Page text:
Ann Clin Case Rep | Volume 7, Issue 1 | Research Article | Open Access

Antimicrobial Resistance and Irrational Prescribing: Primary Healthcare Physicians’ Knowledge and Perceptions in Greece

Mary Geitona1, Aikaterini Toska1,2*, Dimitra Latsou1 and Maria Saridi1,2

1Department of Social & Educational Policy, University of Peloponnese, Greece 2General Department of Lamia, University of Thessaly, Greece

*Correspondance to: Aikaterini Toska 

Fulltext PDF

Abstract

Background: Antimicrobial Resistance (AMR) is a growing serious global public health issue in both inpatient and outpatient health care. Aim: The aim of this study was to evaluate primary health care physicians’ knowledge and perceptions on antimicrobial resistance and irrational prescribing. Methods: A cross-sectional study was conducted in all Primary Healthcare settings (PHC) of the Peloponnese district from May to October 2020. For data collection an updated and adjusted questionnaire was used based on previous Greek studies. Statistical analysis was based on descriptive and inductive statistics. Results: Overall, 306 out of 404 physicians responded to the questionnaire, reaching a 75.8% response rate. The majority (96%) considered antimicrobial resistance as a major public health problem in Greece. Irrational prescribing (95.4%), self-medication (95.4%) and antibiotic administration from pharmacists without a prescription (94.7%) were declared as the most important causes of AMR. Also, diagnostic uncertainty (68.9%) and patient/parent satisfaction (55.4%) were reported as the main causes of irrational prescribing. Physicians’ perception on the causes of AMR and irrational prescribing were related with physicians’ demographic and occupational characteristics (p ≤ 0.05). Conclusion: Primary healthcare physicians in Greece seem to recognize AMR as a major health threat and irrational prescribing among the most significant causes. Therapeutic protocols/ guidelines and continuing education are illustrated as the measures needed for the AMR control to decrease diagnostic uncertainty and improve prescribing practices.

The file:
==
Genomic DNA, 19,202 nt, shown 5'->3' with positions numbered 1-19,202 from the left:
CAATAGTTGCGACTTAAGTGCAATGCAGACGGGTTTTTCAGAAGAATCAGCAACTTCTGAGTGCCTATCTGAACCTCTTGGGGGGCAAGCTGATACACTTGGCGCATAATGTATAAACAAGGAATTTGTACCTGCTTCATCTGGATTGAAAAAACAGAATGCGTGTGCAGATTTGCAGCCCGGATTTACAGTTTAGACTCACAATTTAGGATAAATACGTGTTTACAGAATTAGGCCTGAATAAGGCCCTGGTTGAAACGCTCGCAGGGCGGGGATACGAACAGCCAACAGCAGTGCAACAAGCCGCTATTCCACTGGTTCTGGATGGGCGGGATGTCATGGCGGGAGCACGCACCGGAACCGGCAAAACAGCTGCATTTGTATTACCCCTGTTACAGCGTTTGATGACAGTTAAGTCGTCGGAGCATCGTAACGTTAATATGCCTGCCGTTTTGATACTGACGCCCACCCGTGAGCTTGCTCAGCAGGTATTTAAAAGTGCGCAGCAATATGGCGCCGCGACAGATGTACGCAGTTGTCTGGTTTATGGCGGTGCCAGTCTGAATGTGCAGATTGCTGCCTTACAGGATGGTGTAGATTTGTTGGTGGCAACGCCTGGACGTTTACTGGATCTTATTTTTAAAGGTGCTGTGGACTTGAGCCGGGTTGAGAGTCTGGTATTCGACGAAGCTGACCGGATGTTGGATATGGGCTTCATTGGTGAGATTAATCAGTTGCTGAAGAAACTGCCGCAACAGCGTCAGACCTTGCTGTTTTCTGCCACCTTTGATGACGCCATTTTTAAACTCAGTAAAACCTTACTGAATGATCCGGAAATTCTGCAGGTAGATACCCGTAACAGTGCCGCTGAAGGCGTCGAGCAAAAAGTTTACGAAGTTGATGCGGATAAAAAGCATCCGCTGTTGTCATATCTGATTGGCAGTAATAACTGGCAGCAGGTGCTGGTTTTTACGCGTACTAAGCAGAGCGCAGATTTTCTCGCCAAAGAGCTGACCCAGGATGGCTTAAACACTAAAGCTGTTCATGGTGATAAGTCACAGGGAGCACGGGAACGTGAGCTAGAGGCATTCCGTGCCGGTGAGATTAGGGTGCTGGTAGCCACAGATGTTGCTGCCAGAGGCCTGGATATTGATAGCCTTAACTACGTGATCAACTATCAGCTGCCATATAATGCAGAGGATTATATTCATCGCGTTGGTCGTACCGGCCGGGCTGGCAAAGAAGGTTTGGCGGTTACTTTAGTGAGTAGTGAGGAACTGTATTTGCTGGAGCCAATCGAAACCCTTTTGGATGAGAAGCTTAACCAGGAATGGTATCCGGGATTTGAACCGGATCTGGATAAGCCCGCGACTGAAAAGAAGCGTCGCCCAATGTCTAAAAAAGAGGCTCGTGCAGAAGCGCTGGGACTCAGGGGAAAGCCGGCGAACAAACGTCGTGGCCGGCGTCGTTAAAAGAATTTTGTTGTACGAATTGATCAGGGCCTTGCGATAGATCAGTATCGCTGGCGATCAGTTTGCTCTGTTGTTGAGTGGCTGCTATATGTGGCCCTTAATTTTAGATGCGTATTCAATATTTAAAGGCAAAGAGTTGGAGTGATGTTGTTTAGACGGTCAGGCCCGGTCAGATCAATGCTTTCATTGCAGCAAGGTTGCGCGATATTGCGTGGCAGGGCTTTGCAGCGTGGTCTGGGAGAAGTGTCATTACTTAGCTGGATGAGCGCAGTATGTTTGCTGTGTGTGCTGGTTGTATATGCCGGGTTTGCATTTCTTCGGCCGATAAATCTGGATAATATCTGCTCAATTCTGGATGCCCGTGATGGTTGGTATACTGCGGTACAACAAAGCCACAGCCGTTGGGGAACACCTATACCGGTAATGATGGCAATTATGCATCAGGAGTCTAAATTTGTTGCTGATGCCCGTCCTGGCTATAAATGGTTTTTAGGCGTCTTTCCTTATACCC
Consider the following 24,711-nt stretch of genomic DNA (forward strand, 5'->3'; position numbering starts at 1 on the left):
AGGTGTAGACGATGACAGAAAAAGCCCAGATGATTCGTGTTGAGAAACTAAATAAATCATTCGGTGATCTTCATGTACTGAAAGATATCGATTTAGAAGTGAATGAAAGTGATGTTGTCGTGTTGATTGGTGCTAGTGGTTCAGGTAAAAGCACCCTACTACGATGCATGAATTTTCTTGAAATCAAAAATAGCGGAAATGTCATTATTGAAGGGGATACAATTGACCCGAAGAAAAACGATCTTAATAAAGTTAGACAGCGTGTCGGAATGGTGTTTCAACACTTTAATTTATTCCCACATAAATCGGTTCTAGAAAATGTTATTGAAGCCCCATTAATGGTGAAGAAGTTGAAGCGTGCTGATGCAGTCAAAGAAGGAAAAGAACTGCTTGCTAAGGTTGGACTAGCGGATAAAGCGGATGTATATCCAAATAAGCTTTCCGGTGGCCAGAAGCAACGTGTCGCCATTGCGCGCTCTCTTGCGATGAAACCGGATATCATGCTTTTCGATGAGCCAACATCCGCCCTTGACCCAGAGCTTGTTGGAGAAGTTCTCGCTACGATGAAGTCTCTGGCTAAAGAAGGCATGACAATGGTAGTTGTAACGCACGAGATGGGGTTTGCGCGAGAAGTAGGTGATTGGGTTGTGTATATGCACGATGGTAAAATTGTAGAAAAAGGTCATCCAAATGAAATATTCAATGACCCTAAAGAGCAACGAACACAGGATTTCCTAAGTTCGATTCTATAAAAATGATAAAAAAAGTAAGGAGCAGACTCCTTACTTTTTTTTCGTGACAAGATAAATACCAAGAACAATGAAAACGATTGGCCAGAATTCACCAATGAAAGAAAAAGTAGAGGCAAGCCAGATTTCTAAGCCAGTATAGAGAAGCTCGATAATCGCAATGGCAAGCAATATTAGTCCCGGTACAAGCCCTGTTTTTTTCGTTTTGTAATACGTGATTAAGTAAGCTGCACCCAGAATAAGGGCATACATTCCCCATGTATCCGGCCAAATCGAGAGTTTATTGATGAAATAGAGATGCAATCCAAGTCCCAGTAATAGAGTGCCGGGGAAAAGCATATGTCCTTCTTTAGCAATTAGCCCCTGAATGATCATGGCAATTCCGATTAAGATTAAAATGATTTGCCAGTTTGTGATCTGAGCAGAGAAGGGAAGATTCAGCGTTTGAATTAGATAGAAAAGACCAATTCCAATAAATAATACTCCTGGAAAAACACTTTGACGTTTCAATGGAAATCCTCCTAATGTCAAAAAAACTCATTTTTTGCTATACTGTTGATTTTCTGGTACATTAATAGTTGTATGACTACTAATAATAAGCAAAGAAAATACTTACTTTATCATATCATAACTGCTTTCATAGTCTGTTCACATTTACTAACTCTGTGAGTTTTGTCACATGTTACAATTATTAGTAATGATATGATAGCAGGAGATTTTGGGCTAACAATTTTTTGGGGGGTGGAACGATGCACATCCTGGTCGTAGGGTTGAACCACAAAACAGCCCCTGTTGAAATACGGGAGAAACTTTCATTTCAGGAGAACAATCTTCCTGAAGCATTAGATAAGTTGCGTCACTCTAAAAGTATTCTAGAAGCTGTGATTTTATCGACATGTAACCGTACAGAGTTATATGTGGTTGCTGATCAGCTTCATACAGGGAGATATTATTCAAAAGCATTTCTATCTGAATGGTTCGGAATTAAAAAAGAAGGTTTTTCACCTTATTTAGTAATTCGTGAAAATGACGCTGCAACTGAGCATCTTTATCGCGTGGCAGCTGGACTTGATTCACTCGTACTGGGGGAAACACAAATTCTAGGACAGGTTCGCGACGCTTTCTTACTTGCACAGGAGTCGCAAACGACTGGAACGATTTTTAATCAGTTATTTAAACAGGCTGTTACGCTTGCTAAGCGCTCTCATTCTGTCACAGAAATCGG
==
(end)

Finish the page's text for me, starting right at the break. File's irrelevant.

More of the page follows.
Keywords:

Antibiotics; Antimicrobial resistance; Irrational prescribing; Primary health care; Physicians

Citation:

Geitona M, Toska A, Latsou D, Saridi M. Antimicrobial Resistance and Irrational Prescribing: Primary Healthcare Physicians’ Knowledge and Perceptions in Greece. Ann Clin Case Rep. 2022; 7: 2191..

Subscribe to Our Newsletter